No. In 2012 social welfare nonprofits (with anonymous donations) outspent Super PACs (who must disclose their donors) by a 3 to 2 margin. (18)
How much politicking do social welfare groups do?
Though supposedly not primarily political, 501(c)(4) social welfare groups spent about $322 million on the 2012 elections. (13, 15) Both Republicans and Democrats employed so-called “social welfare” groups. PrioritiesUSA, which supported Barack Obama's re-election in 2012, was granted tax-exempt status, as was Americans Elect which tried to make viable a third-party presidential candidate. (4, 13) According to the New York Times, "in recent years, many overtly political organizations have abused that (social welfare) designation, calling themselves 501[c]s even as they run ads for an against candidates and raise tens of millions of dollars." (11)
In assessing groups’ applications for tax-exempt status, did the IRS exclusively target "Tea Party" groups?
No. Though the Inspector General’s initial report in May implied that only conservative groups were targeted, IRS agents had been also instructed to examine groups with words such as "progressive", "occupy" or "Israel" in their names. (19) Other types of groups singled out for more extensive IRS investigation included medical marijuana suppliers, organizations formed to carry out Obama's health care law, open source software developers, and advocates for people in "occupied territories." The IRS lists often focused on commercial businesses pretending to be nonprofit groups or partisan political campaign organizations seeking tax-exempt status. (10) Records from a July 2010 Cincinnati IRS workshop indicated that screeners were instructed to mark all potential political groups for more investigation. In 2012 the IRS flagged 296 organizations as being from potential political groups. (10) Seventy-two of these groups had "tea party" in their title, while 13 had "patriot" and 11 had "9/12". (16) While screeners were instructed to put liberal groups on a watch list, Tea Party groups were to be put in an “emerging issues” category pending further guidance from the IRS Washington office. (14) Though no Tea party applications were denied, many remained "on hold" for lengthy periods. (19) In addition, there were many more IRS applications from conservative political groups than from liberal groups. For example, the Cincinnati Enquirer reports that 359 applications have been approved since 2009 for 501(c)(4) nonprofit status in Ohio and Kentucky. Twenty-six of those were considered political: 21 conservative groups and 5 liberal groups. (2)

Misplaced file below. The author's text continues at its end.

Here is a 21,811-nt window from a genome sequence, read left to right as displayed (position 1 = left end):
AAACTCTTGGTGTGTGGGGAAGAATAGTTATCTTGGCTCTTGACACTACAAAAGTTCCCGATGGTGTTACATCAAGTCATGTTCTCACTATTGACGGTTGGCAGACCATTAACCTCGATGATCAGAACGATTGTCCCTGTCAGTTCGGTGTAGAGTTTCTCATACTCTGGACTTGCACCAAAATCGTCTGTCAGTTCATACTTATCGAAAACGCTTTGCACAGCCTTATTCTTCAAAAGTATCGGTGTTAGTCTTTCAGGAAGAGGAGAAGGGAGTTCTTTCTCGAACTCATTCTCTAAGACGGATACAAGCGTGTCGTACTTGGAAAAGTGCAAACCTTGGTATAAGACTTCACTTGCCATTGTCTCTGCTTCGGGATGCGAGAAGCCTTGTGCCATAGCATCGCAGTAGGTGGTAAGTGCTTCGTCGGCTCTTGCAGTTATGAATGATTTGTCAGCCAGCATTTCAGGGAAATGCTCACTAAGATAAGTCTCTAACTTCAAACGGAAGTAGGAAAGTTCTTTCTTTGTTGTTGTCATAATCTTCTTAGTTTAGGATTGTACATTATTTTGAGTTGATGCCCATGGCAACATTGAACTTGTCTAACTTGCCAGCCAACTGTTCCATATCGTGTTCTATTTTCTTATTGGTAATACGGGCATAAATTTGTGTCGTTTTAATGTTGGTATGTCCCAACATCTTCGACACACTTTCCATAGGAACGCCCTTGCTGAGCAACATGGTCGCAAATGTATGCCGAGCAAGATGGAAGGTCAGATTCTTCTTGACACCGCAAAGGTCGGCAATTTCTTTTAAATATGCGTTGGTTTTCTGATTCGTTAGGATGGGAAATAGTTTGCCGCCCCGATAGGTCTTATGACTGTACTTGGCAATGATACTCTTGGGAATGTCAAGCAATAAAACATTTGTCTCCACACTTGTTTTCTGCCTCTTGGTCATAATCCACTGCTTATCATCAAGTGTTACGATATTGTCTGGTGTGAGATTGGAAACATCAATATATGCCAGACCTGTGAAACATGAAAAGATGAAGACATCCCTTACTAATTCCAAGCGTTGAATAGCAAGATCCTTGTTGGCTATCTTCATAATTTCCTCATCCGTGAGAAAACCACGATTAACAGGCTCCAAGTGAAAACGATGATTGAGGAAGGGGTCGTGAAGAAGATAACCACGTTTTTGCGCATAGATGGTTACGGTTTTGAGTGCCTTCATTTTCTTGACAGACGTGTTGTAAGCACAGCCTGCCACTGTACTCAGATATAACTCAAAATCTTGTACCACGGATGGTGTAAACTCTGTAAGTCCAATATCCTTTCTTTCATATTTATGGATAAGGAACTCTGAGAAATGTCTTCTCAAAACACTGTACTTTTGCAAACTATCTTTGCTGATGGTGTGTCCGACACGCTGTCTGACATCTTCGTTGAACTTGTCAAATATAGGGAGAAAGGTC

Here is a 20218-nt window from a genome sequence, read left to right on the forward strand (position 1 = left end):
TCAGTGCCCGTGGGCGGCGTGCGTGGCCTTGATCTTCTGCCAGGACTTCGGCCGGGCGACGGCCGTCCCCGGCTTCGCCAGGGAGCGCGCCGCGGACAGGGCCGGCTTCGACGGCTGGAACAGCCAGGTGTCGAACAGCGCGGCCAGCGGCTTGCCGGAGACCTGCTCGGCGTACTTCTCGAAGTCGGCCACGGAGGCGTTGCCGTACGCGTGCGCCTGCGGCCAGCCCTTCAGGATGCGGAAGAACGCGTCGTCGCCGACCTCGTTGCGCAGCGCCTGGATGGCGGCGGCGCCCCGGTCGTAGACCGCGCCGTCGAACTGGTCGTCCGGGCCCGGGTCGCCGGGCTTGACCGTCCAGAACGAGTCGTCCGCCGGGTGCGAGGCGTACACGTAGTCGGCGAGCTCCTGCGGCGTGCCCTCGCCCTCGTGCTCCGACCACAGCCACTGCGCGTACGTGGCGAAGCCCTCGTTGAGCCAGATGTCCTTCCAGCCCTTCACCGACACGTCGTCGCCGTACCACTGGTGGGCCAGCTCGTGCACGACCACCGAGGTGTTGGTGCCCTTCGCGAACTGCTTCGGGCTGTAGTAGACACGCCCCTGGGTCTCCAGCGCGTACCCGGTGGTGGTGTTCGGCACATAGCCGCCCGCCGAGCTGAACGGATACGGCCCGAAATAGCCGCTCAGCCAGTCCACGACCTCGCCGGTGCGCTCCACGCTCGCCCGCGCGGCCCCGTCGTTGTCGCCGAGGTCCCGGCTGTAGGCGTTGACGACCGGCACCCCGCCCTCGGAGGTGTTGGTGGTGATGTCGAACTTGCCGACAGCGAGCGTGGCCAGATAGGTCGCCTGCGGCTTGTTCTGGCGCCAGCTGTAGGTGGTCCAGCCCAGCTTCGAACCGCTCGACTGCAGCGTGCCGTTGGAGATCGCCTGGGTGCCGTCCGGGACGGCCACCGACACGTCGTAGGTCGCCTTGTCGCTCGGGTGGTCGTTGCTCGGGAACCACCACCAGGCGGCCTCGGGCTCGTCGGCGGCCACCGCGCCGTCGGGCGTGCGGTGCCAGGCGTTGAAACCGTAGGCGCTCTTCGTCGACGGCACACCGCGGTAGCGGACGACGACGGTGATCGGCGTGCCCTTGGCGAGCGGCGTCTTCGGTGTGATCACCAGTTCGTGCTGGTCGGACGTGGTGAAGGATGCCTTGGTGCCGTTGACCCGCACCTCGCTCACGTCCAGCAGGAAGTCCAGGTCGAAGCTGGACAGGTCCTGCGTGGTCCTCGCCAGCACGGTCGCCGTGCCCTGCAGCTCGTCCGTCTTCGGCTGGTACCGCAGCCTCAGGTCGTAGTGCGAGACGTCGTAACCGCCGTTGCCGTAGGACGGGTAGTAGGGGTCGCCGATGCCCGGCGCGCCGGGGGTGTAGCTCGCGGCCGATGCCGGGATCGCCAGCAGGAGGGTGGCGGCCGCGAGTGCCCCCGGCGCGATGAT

How did the scrutiny of Tea Party groups start?
The Cincinnati-based IRS official who launched the effort (and who describes himself as a conservative Republican) said it began when an employee noticed a surge in applications from organizations associated with the newly emerging Tea Party". The official stated, "I do not believe that the screening of these cases had anything to do, other than consistency and identifying issues that needed to have further development." (6)
Was there a political motive behind the IRS's actions?
IRS officials testifying before Congress -- including Republicans, Democrats, and Independents -- have uniformly described no White House involvement and no political motivation accompanying the IRS's actions. Rather, facing an upsurge in 501(c)(4) applications along with simultaneous budget and personnel cuts, IRS employees in the Cincinnati office used keywords as a shortcut to identify political organizations deemed appropriate for further scrutiny. Former Acting IRS Commissioner, Steven Miller, testified: "I think that what happened here was that foolish mistakes were made by people trying to be more efficient in their workload selection." (9)